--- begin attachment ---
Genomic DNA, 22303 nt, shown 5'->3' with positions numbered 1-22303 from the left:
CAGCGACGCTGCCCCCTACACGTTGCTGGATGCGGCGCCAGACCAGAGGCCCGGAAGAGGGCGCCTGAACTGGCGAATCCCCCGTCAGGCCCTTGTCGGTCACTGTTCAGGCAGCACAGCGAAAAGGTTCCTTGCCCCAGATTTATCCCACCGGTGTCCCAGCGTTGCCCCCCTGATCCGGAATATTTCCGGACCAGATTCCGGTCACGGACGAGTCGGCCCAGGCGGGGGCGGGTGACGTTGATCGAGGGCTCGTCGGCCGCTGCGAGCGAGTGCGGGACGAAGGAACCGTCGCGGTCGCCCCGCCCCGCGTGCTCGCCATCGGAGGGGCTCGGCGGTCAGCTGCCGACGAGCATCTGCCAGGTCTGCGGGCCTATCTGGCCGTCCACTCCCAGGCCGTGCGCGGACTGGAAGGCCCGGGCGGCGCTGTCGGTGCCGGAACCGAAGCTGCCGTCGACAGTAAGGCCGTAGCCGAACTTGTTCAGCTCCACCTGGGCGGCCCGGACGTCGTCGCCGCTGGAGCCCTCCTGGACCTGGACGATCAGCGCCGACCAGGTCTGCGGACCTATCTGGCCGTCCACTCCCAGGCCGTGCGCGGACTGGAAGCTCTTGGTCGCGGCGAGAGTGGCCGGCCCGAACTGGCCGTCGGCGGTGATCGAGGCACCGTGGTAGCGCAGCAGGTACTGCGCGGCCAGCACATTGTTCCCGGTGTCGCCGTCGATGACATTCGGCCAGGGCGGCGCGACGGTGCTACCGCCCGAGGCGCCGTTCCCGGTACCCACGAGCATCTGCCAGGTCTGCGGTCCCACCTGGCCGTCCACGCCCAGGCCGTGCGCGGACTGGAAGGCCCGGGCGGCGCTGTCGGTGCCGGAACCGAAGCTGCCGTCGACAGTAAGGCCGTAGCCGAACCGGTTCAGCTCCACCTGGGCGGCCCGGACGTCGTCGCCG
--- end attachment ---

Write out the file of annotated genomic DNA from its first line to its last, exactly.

Genomic DNA, 22303 nt, shown 5'->3' with positions numbered 1-22303 from the left:
CAGCGACGCTGCCCCCTACACGTTGCTGGATGCGGCGCCAGACCAGAGGCCCGGAAGAGGGCGCCTGAACTGGCGAATCCCCCGTCAGGCCCTTGTCGGTCACTGTTCAGGCAGCACAGCGAAAAGGTTCCTTGCCCCAGATTTATCCCACCGGTGTCCCAGCGTTGCCCCCCTGATCCGGAATATTTCCGGACCAGATTCCGGTCACGGACGAGTCGGCCCAGGCGGGGGCGGGTGACGTTGATCGAGGGCTCGTCGGCCGCTGCGAGCGAGTGCGGGACGAAGGAACCGTCGCGGTCGCCCCGCCCCGCGTGCTCGCCATCGGAGGGGCTCGGCGGTCAGCTGCCGACGAGCATCTGCCAGGTCTGCGGGCCTATCTGGCCGTCCACTCCCAGGCCGTGCGCGGACTGGAAGGCCCGGGCGGCGCTGTCGGTGCCGGAACCGAAGCTGCCGTCGACAGTAAGGCCGTAGCCGAACTTGTTCAGCTCCACCTGGGCGGCCCGGACGTCGTCGCCGCTGGAGCCCTCCTGGACCTGGACGATCAGCGCCGACCAGGTCTGCGGACCTATCTGGCCGTCCACTCCCAGGCCGTGCGCGGACTGGAAGCTCTTGGTCGCGGCGAGAGTGGCCGGCCCGAACTGGCCGTCGGCGGTGATCGAGGCACCGTGGTAGCGCAGCAGGTACTGCGCGGCCAGCACATTGTTCCCGGTGTCGCCGTCGATGACATTCGGCCAGGGCGGCGCGACGGTGCTACCGCCCGAGGCGCCGTTCCCGGTACCCACGAGCATCTGCCAGGTCTGCGGTCCCACCTGGCCGTCCACGCCCAGGCCGTGCGCGGACTGGAAGGCCCGGGCGGCGCTGTCGGTGCCGGAACCGAAGCTGCCGTCGACAGTAAGGCCGTAGCCGAACCGGTTCAGCTCCACCTGGGCGGCCCGGACGTCGTCGCCG